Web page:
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Country Discussion Topics
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'Coon Fence?
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Monica Duncan    Posted 07-28-2001 at 07:00:23       [Reply]  [Send Email]
Last night was the second night that the 'coons had a feast of my early corn. Now half that patch is gone. I have a lot of later corn coming on and want to protect it. So yesterday I strung an electric fence, two strands (one 4" off the ground and the other 6" above it), and hooked it up to the cow pasture electric fence. The current is good, but the 'coons still went at it last night. So this morning I strung another wire about 6" over the second one, and now have three strands. That's 5 hours labour so far. Do you think it will work tonight? Any bets? Ideas? Is it high enough now? Do 'coons jump? Are they imune to electric shocks? Or smart enough to wait and jump through between two pulses?


guy    Posted 07-23-2007 at 21:00:50       [Reply]  [Send Email]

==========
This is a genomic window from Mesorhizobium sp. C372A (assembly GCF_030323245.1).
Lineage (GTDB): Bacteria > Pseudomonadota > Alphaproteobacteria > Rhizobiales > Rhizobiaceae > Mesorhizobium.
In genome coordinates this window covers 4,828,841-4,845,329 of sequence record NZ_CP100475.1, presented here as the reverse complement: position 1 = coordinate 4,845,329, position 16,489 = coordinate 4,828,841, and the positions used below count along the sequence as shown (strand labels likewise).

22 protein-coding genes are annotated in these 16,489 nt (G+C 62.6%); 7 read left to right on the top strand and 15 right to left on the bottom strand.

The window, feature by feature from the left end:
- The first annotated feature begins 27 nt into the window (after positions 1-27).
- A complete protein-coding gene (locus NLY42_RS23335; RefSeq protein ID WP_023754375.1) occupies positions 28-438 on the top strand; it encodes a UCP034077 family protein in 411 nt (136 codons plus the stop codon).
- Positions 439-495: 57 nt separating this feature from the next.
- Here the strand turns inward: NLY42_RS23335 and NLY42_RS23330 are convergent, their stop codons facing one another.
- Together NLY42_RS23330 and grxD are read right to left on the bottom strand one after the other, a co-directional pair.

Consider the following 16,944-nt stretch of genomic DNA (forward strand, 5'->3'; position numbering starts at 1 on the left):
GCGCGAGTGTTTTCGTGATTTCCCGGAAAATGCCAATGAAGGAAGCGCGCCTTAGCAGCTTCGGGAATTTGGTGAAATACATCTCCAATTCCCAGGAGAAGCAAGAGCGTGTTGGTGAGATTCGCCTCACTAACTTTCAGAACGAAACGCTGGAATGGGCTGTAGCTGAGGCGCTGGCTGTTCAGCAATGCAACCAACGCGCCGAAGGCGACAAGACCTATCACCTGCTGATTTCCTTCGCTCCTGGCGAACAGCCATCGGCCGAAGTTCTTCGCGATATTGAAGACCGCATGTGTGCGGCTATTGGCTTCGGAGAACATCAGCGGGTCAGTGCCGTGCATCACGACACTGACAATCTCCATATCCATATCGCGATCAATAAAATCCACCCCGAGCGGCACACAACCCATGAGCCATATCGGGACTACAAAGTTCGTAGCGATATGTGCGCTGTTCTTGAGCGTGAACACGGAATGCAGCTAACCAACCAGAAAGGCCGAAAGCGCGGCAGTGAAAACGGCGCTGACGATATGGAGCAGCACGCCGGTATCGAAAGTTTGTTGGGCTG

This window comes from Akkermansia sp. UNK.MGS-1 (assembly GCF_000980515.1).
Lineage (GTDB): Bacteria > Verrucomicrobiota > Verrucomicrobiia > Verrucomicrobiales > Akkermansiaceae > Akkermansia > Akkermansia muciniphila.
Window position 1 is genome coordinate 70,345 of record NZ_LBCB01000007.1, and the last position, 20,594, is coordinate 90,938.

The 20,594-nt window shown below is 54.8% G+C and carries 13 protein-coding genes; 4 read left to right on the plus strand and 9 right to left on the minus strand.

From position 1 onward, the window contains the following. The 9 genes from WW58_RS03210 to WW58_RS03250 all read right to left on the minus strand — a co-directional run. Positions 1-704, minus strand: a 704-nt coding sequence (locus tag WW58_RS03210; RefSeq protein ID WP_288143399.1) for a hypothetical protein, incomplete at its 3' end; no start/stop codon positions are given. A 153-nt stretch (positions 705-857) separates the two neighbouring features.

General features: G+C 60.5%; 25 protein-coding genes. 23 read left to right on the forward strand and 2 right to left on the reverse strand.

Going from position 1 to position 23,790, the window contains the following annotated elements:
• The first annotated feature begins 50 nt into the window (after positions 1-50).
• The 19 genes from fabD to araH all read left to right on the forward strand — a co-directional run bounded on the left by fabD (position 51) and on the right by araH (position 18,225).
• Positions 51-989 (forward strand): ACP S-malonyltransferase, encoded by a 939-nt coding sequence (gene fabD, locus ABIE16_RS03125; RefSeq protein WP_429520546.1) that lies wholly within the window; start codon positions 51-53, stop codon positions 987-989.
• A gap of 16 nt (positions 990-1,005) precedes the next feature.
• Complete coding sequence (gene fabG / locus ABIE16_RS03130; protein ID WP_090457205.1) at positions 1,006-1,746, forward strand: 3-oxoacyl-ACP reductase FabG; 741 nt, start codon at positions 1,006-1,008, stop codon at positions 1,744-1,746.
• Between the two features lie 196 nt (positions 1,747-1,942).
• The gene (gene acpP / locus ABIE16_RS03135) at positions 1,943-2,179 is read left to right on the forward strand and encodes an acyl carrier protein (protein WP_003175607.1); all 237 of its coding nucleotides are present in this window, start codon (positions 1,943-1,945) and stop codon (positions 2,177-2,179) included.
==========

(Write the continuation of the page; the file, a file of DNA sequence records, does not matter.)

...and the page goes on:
have tried electric fence 8 to 10 off ground. kept them out of the patch with two radios playing for two weeks. fence shorted out on the weeds. went in last night got 10 ears. dirty socks sounds atempting to try. any body tried putting dog hair in a panty hose hang them up on post on the end of the field. bye for now. have 1 acre of corn.


guy    Posted 07-23-2007 at 21:00:50       [Reply]  [No Email]


guy    Posted 07-23-2007 at 21:00:50       [Reply]  [No Email]


guy    Posted 07-23-2007 at 21:00:50       [Reply]  [No Email]


guy    Posted 07-23-2007 at 21:00:50       [Reply]  [No Email]


dan    Posted 07-27-2002 at 11:31:15       [Reply]  [Send Email]